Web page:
Greece faces deadline on debt-masking deals

Crisis-hit Greece has two days to explain its use of complex financial deals to mask debt and just a month to prove that its drastic budget cuts go far enough to reassure markets and EU governments.

Crisis-hit Greece has two days to explain its use of complex financial deals to mask debt and just a month to prove that its drastic budget cuts go far enough to reassure markets and EU governments.

Greece’s troubles have plunged the 16 nations that use the euro into a crisis by breaking rules on debt and deficit that underpin Europe’s currency union amid worries that its problems could be even bigger because its public finance figures cannot be trusted.

The European Union’s commissioner for economic and monetary affairs, Olli Rehn, said yesterday that he wanted the Greek government to supply answers by Friday on how it used currency swaps and how that affected debt and deficit figures.

EU finance ministers also gave Greece a deadline of March 16 to show that it can make big spending cuts to bring its deficit down from the EU’s highest, 12.7% of economic output, to 8.7% this year.

They said this was essential to “remove the risk of jeopardising the proper functioning of economic and monetary union”.

Eurozone nations, which have pledged to bail out Greece if needed, said they would demand new spending cuts, higher value-added and fuel taxes and new taxes on luxury goods including cars, if Greece could not make the deficit reductions it has promised.

Greece now has a month to show that it can make real savings from a freeze on public sector salaries, cuts to bonuses and stipends and promises to reform pensions and health care.

Meanwhile the government was facing opposition at home as customs officials walked off the job yesterday for a three-day strike which will hamper imports and exports.

Finance ministry employees went on strike for four days, including staff at Greece’s much-maligned statistics service, accused by the EU of helping cause the crisis by faking the country’s economic statistics.

Last week, striking civil servants shut down schools, grounded flights and walked out of hospitals in a 24-hour protest. A broader strike is planned for February 24.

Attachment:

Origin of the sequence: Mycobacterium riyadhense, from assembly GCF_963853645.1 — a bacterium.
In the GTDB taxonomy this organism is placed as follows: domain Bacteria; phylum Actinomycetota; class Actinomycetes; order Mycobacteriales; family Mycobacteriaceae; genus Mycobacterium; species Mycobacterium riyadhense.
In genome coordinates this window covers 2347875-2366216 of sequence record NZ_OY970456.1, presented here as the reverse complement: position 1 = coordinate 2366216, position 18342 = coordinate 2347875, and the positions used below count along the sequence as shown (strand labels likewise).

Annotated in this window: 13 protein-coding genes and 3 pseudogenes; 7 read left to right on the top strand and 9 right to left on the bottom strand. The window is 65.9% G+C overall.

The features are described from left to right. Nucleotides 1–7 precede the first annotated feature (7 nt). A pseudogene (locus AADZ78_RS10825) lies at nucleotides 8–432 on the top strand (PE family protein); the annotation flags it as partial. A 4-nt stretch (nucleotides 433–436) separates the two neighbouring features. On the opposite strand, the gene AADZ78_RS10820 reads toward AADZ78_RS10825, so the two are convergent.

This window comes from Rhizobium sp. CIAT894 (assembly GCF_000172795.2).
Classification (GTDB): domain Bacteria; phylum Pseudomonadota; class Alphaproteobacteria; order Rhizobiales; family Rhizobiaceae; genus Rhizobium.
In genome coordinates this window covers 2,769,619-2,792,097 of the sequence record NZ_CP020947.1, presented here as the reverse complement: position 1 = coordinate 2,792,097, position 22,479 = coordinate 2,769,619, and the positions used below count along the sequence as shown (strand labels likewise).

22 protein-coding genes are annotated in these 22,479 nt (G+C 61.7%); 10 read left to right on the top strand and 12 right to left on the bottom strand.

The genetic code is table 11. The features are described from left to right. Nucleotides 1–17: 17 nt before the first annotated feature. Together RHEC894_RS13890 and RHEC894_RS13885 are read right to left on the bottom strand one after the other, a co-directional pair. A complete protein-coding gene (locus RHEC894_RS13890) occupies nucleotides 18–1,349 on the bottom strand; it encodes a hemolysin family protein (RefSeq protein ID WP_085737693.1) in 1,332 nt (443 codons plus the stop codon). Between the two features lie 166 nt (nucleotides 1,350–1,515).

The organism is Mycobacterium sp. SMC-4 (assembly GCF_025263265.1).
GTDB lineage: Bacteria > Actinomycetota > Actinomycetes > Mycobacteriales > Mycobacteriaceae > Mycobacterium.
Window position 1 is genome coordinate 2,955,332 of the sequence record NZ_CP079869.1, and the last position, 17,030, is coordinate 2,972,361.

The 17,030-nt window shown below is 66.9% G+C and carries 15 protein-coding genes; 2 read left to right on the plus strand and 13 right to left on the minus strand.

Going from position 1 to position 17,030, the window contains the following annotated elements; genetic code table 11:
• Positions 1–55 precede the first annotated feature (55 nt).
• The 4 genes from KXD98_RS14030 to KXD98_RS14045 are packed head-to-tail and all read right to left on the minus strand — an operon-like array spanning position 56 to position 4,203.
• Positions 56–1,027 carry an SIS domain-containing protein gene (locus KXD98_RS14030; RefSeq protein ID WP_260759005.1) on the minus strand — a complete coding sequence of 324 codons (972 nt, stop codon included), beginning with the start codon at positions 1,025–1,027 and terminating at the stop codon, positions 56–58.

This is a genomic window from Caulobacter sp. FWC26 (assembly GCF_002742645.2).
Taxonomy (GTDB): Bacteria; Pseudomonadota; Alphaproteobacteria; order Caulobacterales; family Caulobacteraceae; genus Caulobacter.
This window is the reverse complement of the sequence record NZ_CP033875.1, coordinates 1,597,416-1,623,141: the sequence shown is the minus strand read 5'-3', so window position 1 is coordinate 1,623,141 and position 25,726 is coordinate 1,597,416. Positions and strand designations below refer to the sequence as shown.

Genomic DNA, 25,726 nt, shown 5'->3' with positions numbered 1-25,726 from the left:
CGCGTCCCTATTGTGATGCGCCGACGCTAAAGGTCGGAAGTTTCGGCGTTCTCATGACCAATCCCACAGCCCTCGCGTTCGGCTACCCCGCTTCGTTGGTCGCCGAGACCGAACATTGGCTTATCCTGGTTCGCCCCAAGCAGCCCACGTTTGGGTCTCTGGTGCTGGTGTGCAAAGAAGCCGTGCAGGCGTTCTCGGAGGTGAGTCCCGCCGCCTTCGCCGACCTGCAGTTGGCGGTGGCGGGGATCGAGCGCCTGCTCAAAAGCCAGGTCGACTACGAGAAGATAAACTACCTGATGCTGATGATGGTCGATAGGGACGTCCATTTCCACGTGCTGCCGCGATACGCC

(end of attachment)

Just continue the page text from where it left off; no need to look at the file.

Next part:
But finance minister George Papaconstantinou insisted he was already ahead of schedule on sweeping budget reductions and public finances reported a slight surplus last month thanks to a one-off tax on large companies.

“It’s a matter of credibility for the country,” he said. “The execution of the Greek budget for the month of January, based on preliminary figures, is going quite well. We have actually a surplus.”

Greece says it is not asking for financial help and will not need any – but it is facing a credibility crisis as a February 1 report commissioned by the finance ministry warns of “significant debt revisions” for 2009 statistics due to swaps, debt to suppliers and state-guaranteed loans that may default.

The report said some swaps were now “being done in order to transfer interest from the current year to the future, with long-term loss to the Greek state”.

Mr Rehn said “it is clear that a profound investigation must be done on this matter”, promising that he would check to see if all rules were respected.

“If it turns out that there is such kind of securitisation of swaps that are not in line with the rules of the time, then of course we would need to take action,” he said.

The EU can take Greece to court, under threat of daily fines, to change its statistics methods. It is already threatening legal action for Greece’s failure to report accurate public finance figures last year.

Mr Papaconstantinou said on Monday that such swaps were legal when Greece used them and that it was not using them now and would stick to EU statistics rules on new financing deals.

He also claimed Greece was not alone among EU nations in using such deals. Mr Rehn said he was not aware of similar problems with other countries but that “this has still to be verified”.

Mr Rehn also lashed out at the investment banks that advised Greece to mask debt.

Reports in The New York Times and Germany’s Der Spiegel said Greece used US financial institution Goldman Sachs to engage in the swaps. The bank did not comment when contacted last week.

“I think the banks themselves should also ask, not least after the financial crisis, if this has been in line with the code of ethics,” Mr Rehn said.

Traders’ fears that Greece might not make debt repayments increased yesterday, with the spread of the Greek government bond widening to 3.35 percentage points against the benchmark German bond.

The spread was below 3.00 points last week on hope of a detailed eurozone bailout plan.

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